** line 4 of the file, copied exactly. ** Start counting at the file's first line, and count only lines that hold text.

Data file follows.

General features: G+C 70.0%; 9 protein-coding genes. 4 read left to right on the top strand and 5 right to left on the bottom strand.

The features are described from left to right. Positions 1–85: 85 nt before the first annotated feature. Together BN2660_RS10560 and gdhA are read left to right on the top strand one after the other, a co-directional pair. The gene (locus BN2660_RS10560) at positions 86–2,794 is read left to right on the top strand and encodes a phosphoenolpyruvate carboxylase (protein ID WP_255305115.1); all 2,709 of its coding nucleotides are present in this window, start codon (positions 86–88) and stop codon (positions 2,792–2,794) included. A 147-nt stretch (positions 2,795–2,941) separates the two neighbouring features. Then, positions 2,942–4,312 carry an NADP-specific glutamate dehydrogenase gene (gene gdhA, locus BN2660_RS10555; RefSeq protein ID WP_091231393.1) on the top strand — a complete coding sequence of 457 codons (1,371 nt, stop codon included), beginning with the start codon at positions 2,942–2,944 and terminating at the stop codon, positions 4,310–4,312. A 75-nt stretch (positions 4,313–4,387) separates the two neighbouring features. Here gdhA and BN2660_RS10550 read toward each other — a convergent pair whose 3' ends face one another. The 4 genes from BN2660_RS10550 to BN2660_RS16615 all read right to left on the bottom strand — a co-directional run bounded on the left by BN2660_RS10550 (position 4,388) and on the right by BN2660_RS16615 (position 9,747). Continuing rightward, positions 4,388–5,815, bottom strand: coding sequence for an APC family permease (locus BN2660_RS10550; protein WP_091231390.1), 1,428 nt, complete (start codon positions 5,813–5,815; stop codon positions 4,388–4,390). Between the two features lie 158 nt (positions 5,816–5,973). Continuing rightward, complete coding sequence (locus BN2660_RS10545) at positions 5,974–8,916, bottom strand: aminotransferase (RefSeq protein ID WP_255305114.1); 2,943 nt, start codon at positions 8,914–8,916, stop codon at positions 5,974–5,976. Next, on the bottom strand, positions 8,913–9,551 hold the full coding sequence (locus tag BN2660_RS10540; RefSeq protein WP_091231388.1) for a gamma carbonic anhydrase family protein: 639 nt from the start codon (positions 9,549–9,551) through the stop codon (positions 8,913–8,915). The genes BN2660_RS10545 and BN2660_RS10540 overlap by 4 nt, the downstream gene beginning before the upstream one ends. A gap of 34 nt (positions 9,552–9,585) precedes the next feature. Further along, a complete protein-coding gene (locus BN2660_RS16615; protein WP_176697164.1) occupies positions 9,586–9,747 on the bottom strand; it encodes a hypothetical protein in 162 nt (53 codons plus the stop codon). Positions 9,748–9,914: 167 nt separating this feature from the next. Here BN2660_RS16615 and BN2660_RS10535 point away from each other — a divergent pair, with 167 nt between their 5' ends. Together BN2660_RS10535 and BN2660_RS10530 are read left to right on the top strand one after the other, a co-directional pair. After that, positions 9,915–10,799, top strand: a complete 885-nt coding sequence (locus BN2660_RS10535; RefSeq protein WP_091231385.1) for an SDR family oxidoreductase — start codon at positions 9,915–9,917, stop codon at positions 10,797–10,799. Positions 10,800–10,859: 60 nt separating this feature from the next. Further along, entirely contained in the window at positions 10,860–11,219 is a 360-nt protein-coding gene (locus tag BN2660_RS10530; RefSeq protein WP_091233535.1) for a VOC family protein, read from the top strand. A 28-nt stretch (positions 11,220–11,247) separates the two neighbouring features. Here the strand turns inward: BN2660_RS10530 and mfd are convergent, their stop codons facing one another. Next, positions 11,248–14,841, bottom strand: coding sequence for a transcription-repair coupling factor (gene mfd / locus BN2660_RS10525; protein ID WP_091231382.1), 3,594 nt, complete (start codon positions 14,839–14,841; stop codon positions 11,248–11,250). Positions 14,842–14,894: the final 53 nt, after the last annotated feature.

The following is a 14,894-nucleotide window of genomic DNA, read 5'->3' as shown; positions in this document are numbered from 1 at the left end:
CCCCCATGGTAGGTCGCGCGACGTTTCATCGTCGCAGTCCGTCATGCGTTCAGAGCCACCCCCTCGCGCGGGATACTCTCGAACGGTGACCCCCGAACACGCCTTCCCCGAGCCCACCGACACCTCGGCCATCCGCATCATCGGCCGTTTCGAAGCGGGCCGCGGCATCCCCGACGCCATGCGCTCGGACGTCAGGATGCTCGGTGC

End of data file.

CCCCCATGGTAGGTCGCGCGACGTTTCATCGTCGCAGTCCGTCATGCGTTCAGAGCCACCCCCTCGCGCGGGATACTCTCGAACGGTGACCCCCGAACACGCCTTCCCCGAGCCCACCGACACCTCGGCCATCCGCATCATCGGCCGTTTCGAAGCGGGCCGCGGCATCCCCGACGCCATGCGCTCGGACGTCAGGATGCTCGGTGC